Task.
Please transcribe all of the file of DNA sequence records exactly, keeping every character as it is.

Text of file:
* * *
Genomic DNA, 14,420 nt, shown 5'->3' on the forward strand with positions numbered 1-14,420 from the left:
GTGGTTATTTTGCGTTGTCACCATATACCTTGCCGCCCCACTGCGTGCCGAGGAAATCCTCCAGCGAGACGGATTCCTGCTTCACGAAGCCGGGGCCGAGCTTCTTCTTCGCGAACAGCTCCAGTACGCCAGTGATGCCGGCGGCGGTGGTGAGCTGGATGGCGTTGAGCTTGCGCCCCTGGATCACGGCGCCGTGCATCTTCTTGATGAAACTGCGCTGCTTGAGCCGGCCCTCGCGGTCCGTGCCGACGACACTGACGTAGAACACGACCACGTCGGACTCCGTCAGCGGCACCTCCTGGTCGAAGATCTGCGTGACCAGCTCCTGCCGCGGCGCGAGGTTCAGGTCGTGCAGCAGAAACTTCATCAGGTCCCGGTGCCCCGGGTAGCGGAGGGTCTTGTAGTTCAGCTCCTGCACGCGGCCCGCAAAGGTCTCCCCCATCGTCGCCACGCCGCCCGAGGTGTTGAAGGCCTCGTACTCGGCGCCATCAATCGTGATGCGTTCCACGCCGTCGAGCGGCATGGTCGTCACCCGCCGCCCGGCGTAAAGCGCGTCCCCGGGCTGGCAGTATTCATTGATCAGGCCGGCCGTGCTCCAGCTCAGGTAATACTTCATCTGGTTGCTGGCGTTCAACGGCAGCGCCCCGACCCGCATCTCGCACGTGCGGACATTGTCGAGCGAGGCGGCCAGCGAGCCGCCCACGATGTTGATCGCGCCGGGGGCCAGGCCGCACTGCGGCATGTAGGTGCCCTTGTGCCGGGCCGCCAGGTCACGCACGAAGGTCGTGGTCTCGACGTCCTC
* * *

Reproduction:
Genomic DNA, 14,420 nt, shown 5'->3' on the forward strand with positions numbered 1-14,420 from the left:
GTGGTTATTTTGCGTTGTCACCATATACCTTGCCGCCCCACTGCGTGCCGAGGAAATCCTCCAGCGAGACGGATTCCTGCTTCACGAAGCCGGGGCCGAGCTTCTTCTTCGCGAACAGCTCCAGTACGCCAGTGATGCCGGCGGCGGTGGTGAGCTGGATGGCGTTGAGCTTGCGCCCCTGGATCACGGCGCCGTGCATCTTCTTGATGAAACTGCGCTGCTTGAGCCGGCCCTCGCGGTCCGTGCCGACGACACTGACGTAGAACACGACCACGTCGGACTCCGTCAGCGGCACCTCCTGGTCGAAGATCTGCGTGACCAGCTCCTGCCGCGGCGCGAGGTTCAGGTCGTGCAGCAGAAACTTCATCAGGTCCCGGTGCCCCGGGTAGCGGAGGGTCTTGTAGTTCAGCTCCTGCACGCGGCCCGCAAAGGTCTCCCCCATCGTCGCCACGCCGCCCGAGGTGTTGAAGGCCTCGTACTCGGCGCCATCAATCGTGATGCGTTCCACGCCGTCGAGCGGCATGGTCGTCACCCGCCGCCCGGCGTAAAGCGCGTCCCCGGGCTGGCAGTATTCATTGATCAGGCCGGCCGTGCTCCAGCTCAGGTAATACTTCATCTGGTTGCTGGCGTTCAACGGCAGCGCCCCGACCCGCATCTCGCACGTGCGGACATTGTCGAGCGAGGCGGCCAGCGAGCCGCCCACGATGTTGATCGCGCCGGGGGCCAGGCCGCACTGCGGCATGTAGGTGCCCTTGTGCCGGGCCGCCAGGTCACGCACGAAGGTCGTGGTCTCGACGTCCTC